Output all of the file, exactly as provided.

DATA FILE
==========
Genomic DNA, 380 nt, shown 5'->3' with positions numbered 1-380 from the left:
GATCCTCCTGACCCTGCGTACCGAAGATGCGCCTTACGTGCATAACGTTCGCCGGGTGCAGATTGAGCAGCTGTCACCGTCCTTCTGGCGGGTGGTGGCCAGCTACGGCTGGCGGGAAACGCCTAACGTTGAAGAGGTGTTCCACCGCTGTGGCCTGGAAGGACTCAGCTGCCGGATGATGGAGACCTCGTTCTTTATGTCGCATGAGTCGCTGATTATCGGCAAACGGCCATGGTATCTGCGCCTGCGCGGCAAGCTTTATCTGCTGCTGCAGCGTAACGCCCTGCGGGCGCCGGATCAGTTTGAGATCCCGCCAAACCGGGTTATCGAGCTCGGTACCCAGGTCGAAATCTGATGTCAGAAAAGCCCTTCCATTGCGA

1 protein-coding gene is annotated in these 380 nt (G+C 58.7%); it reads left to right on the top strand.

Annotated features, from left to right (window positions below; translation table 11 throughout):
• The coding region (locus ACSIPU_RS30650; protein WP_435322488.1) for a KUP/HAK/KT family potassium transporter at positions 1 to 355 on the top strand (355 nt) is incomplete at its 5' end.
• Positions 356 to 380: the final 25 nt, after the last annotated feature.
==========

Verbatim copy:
Genomic DNA, 380 nt, shown 5'->3' with positions numbered 1-380 from the left:
GATCCTCCTGACCCTGCGTACCGAAGATGCGCCTTACGTGCATAACGTTCGCCGGGTGCAGATTGAGCAGCTGTCACCGTCCTTCTGGCGGGTGGTGGCCAGCTACGGCTGGCGGGAAACGCCTAACGTTGAAGAGGTGTTCCACCGCTGTGGCCTGGAAGGACTCAGCTGCCGGATGATGGAGACCTCGTTCTTTATGTCGCATGAGTCGCTGATTATCGGCAAACGGCCATGGTATCTGCGCCTGCGCGGCAAGCTTTATCTGCTGCTGCAGCGTAACGCCCTGCGGGCGCCGGATCAGTTTGAGATCCCGCCAAACCGGGTTATCGAGCTCGGTACCCAGGTCGAAATCTGATGTCAGAAAAGCCCTTCCATTGCGA

1 protein-coding gene is annotated in these 380 nt (G+C 58.7%); it reads left to right on the top strand.

Annotated features, from left to right (window positions below; translation table 11 throughout):
• The coding region (locus ACSIPU_RS30650; protein WP_435322488.1) for a KUP/HAK/KT family potassium transporter at positions 1 to 355 on the top strand (355 nt) is incomplete at its 5' end.
• Positions 356 to 380: the final 25 nt, after the last annotated feature.